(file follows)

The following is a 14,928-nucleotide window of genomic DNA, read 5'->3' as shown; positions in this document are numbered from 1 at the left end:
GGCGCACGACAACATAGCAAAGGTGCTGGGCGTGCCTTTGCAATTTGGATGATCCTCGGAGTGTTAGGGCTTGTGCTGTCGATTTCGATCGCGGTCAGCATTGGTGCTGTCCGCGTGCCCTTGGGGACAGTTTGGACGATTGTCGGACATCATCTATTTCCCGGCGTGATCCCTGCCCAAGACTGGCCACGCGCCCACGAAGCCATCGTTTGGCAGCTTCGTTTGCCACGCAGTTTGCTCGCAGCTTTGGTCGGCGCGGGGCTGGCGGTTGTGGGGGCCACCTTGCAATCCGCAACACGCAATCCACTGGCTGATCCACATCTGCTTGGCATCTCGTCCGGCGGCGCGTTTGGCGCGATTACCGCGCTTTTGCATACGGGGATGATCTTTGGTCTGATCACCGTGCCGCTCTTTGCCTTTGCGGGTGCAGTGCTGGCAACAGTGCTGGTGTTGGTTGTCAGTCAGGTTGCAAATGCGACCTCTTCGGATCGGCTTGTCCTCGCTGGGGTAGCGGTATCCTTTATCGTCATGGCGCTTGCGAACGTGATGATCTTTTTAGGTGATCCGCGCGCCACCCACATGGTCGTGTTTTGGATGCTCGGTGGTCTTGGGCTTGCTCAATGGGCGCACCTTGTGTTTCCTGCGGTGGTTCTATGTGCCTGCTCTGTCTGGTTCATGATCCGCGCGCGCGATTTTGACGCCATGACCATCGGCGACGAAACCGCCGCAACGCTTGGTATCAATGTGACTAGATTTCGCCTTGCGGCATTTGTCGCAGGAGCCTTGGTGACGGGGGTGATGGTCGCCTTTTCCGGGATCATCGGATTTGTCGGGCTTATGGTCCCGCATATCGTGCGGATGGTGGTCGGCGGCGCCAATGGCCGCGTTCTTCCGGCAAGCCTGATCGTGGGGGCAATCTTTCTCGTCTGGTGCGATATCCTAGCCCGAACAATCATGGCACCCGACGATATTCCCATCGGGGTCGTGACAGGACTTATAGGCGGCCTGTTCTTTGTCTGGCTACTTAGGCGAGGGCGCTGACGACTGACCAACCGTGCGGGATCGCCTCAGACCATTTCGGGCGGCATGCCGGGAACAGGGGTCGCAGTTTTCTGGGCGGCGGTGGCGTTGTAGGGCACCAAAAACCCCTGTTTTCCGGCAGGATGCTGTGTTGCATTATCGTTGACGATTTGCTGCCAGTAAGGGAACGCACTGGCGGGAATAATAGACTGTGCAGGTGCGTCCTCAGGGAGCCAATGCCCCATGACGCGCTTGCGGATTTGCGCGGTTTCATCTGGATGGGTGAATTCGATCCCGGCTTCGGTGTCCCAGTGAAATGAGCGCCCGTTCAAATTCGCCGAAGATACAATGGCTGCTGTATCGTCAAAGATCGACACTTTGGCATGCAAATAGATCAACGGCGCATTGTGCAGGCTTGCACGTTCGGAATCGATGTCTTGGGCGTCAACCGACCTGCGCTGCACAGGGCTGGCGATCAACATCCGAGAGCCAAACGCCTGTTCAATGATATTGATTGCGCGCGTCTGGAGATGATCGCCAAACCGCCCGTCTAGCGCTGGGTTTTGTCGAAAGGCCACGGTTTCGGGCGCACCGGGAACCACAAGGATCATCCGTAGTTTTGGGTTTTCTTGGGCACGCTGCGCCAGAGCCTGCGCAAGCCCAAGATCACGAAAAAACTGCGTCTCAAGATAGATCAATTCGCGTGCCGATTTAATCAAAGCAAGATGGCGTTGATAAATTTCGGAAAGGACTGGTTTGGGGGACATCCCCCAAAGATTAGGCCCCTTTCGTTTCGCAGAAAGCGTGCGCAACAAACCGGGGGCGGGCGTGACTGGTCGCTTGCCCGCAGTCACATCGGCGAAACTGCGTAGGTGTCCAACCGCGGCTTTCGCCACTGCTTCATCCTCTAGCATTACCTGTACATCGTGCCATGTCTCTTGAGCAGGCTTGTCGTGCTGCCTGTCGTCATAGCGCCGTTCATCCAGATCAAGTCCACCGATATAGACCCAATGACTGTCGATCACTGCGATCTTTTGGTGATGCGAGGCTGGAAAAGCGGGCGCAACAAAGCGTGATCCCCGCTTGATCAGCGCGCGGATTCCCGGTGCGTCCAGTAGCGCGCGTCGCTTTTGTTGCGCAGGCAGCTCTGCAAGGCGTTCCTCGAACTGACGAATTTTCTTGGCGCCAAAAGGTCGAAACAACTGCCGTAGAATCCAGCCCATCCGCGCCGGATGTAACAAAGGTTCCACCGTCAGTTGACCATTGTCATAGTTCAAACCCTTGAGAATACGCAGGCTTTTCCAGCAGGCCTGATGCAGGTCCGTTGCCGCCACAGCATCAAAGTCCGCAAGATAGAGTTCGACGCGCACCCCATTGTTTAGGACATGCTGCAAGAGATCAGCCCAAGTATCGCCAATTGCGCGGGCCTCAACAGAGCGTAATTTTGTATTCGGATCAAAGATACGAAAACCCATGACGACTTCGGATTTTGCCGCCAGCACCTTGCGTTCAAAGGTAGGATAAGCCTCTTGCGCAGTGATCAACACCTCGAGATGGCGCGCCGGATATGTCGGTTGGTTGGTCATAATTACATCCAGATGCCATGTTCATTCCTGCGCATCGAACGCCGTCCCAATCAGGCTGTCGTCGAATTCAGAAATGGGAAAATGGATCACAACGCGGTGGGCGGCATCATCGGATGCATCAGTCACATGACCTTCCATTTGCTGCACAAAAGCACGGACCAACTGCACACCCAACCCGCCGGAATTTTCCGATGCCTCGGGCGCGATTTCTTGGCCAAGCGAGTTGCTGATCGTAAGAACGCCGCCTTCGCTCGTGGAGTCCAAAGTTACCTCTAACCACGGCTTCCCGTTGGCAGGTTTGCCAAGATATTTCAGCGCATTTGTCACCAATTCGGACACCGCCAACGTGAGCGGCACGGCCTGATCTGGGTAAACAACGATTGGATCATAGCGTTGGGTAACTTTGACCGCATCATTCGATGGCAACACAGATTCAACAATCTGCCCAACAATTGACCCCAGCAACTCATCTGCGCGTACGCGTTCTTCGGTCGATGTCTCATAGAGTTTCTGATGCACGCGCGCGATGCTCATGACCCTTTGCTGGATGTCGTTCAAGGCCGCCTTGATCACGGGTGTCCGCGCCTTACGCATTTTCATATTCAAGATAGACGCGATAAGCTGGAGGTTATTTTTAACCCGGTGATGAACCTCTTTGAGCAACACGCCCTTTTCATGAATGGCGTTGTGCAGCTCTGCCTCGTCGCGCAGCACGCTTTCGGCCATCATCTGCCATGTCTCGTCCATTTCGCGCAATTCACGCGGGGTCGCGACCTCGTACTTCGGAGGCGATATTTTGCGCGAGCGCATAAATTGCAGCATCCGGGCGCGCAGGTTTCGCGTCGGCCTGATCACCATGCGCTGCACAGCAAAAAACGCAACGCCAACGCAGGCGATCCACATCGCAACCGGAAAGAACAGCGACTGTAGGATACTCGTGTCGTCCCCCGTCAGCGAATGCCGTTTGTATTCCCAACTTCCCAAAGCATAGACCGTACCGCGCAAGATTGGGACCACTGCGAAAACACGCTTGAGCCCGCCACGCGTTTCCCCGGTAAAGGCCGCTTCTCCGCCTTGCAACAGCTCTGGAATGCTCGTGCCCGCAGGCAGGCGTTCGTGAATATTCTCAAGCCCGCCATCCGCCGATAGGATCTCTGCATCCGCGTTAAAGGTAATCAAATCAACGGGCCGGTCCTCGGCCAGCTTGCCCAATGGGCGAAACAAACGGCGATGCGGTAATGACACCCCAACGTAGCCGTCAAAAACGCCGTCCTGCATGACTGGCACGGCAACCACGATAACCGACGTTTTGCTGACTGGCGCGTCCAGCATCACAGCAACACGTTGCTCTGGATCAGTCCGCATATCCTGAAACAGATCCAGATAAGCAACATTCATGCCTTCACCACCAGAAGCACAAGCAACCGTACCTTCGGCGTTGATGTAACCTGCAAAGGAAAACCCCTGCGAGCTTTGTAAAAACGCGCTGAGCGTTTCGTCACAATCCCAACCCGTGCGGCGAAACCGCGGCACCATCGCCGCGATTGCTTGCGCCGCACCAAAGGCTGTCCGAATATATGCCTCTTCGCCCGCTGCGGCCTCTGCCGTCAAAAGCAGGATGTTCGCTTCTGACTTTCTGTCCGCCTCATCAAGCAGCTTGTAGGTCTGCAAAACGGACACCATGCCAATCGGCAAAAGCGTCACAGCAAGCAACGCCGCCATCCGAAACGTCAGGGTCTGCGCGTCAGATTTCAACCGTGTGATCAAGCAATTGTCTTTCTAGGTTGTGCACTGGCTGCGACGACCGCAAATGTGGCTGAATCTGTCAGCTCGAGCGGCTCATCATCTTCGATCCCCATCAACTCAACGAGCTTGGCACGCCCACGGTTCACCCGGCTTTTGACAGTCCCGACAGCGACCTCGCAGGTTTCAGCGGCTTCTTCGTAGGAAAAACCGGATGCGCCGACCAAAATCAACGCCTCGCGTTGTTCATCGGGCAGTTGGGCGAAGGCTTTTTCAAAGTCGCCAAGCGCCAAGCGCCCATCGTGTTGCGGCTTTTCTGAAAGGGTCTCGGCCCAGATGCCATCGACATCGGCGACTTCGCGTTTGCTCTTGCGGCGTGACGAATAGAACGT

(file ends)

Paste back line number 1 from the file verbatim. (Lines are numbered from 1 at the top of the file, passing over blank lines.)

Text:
The following is a 14,928-nucleotide window of genomic DNA, read 5'->3' as shown; positions in this document are numbered from 1 at the left end: